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Tips to Survive Your Interview Nerves

Ever got nervous before an interview? Most of us definitely have. Stephen gives his advice on what you can do to make those nerves work for you. 

I used to get very nervous before interviews and often found that I was literally talking myself out of a job. The more I wanted the job the worse the nerves got and the more I found myself babbling on. I literally could not stop myself from talking. I knew that I should keep my answers to questions short and succinct. If asked to elaborate or give examples then you can do so but keep to the point.

Now I have been supply teaching for 10 years now and I very rarely suffer from nerves. It is important to remember that interviewers themselves are often nervous and if you appear anxious then everyone can feel uncomfortable. The best interviewers will always try and make you feel at ease. If you find that your interviewer is inexperienced or awkward then its not your fault, just try to relax and remain calm and friendly.

The fact that you have been given an interview means that the school is interested in employing you and they want you to confirm their opinion that you are suitable. If they then choose not to employ you consider that their loss and you move on.

You are obviously interested in the position otherwise you wouldn’t have made the effort to turn up for the interview. Use the interview to find out as much as you can about the school and the role you are being recruited for. Remember to prepare a few questions so that you can find out if the role suits you and by asking these questions you will appear keen and enthusiastic.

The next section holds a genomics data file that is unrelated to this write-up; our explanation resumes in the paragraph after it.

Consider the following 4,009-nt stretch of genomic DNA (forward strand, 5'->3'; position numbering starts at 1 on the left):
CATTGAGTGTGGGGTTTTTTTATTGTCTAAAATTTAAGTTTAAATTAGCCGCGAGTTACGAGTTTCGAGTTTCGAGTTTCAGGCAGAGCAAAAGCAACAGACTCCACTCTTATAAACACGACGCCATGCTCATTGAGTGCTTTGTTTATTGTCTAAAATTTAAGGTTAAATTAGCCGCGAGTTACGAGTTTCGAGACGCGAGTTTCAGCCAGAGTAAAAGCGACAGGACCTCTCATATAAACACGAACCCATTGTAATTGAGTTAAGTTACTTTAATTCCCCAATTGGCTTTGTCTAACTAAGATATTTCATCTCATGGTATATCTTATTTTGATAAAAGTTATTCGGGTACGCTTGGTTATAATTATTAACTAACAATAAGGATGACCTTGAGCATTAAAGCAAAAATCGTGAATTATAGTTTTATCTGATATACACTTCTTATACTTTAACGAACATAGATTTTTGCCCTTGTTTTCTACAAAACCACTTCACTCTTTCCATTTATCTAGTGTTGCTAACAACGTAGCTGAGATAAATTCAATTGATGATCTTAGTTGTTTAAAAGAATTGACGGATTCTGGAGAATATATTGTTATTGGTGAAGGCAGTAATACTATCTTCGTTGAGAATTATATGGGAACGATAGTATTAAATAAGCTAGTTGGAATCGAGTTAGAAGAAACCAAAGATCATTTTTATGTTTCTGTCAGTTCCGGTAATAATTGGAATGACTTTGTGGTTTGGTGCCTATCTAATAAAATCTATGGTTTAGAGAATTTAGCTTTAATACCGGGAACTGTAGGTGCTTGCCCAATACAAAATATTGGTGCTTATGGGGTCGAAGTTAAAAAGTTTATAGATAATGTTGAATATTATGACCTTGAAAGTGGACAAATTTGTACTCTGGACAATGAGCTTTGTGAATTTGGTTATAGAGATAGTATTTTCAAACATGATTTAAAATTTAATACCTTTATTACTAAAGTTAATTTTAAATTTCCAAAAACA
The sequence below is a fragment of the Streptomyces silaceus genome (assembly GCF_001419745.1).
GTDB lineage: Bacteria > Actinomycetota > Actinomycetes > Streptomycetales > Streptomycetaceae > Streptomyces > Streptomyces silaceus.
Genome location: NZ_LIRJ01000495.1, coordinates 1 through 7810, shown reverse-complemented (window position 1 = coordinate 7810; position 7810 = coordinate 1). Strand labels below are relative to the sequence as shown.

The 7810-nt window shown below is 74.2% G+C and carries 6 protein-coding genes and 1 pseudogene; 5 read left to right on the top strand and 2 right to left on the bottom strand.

Try to be open minded and flexible. My first subject is ICT but I once taught a term in school where my timetable was split 50:50 between ICT and drama. It was a challenge and I was definitely outside my comfort zone, but it was character building.

Remember that if you are not offered a position there will always be another school needing cover. I always bear this in mind and the fact that daily supply is always an option means that there is no need to fret over a job you didn’t get . Experience has taught me that you never know how long a supply position will last. I went to one school for a couple of days cover and stayed for over a year! There was no interview involved, just straight into the classroom teaching.

The best advice for any interview situation is to be confident and outgoing. Be honest and play to your strengths. If asked about your weaknesses think of a situation that you would have handled differently. Hindsight is a always wonderful thing and you can always think of something you would do better given the opportunity to do it again.

Stephen has recently joined our blogging team and we look forward to hearing more from him. If you have thought about becoming a blogger get in touch by emailing Megan (mparsons@protocol-education.com) for more information.


Tags: Stephen, Sheffield, Secondary

Category: Australian Teachers


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